Greta Van Fleet drummer Danny Wagner revealed in a recent Paste interview that fortunately he and his bandmates are not a drug band, which should help them avoid the tragedies their rock royalty predecessors suffered.
Unlike the bands of the ’70s and the debauchery-filled decade against which they are compared, however, Greta is certainly more radio-friendly for younger viewers overall, both on stage and off. They’ve got the sound, sure, but the scandal? For four young guys ranging in age from 19 to 22, they instead have a shocking lack of scandal.
“None of us are into that whole drugs-and-sex scene,” he says. “It’s just literally a different industry now. It’s a different world. Things aren’t the same. Back then, it all happened because there was just a lot of confusion and a lot of people tugging at different ends of the rope, but it was like, just crazy,” said Wagner. “There is a lot going on but… we’re that grounded. I swear. We don’t know what the heck is going on half the time, but I think it’s for the best. I think it’s for the best.”
He also discussed their debut full length album.
“This debut album is kind of a statement, so I think with that idea in mind we were trying to achieve a different type of sound than when we had recorded those EPs,” said Wagner. “We wanted to let it take on it’s own life. We all work much better and more efficiently when we’re away from home and all the distractions. I think it was just in all of our best interests to relocate. We’ve all been camping out in Nashville, because it’s larger and there’s anything and everything you could ever imagine, musically, in that studio. The capabilities seemed endless.”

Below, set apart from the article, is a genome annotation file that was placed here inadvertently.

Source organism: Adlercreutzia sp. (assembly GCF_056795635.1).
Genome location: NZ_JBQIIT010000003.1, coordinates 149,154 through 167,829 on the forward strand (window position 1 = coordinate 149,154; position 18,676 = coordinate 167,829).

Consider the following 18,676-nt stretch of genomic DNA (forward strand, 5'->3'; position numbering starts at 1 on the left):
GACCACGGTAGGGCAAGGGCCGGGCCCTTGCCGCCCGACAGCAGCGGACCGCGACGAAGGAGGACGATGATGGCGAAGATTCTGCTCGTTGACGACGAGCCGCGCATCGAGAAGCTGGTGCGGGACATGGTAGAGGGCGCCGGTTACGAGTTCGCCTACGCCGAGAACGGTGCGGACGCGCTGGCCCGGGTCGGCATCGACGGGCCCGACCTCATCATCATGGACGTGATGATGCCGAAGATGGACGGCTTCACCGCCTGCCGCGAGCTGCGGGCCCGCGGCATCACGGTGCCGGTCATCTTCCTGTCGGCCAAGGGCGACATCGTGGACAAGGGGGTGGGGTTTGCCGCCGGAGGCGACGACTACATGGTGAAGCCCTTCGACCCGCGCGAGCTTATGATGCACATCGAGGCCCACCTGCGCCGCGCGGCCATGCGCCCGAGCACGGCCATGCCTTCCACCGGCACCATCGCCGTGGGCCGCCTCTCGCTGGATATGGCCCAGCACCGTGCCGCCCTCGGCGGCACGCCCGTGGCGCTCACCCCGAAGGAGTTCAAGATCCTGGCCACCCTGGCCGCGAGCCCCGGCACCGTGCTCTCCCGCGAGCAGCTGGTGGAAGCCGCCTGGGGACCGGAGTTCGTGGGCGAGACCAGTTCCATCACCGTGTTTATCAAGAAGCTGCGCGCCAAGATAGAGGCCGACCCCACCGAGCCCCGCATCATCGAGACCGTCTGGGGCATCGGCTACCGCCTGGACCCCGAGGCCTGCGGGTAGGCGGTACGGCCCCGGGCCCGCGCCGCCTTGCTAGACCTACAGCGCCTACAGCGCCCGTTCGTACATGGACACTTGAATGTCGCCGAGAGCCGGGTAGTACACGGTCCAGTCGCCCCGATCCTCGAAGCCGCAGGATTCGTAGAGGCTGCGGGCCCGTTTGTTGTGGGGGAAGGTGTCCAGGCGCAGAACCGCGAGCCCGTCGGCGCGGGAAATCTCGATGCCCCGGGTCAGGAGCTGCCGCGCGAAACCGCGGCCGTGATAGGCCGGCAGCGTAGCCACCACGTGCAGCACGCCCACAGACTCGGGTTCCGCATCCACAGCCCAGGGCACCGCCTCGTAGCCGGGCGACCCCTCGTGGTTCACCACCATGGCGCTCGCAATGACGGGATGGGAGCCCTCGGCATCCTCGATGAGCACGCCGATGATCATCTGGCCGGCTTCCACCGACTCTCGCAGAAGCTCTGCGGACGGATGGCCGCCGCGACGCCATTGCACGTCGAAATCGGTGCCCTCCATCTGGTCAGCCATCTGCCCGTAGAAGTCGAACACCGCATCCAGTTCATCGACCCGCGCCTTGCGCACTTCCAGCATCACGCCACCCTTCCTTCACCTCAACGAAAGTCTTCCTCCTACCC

Greta Van Fleet bassist Sam Kiszka recently discussed the band’s songwriting process with Miami New Times.
“I’ve jammed with other people, but this has been my only commitment to music.” Positive attention came quickly to the Kiszka boys. They were signed to a record deal before Sam and drummer Danny Wagner were out of high school. “Josh and Jake are three years older than us. They had to wait for us to graduate to get going.”
The songwriting process for their early work was a collective effort for the band. “Josh or Daniel might come up with a riff. It can start with a melody, a rhythm, a concept; then we all get our hands on it and start molding it. You can’t put a song through a machine. The soul of every song is different.”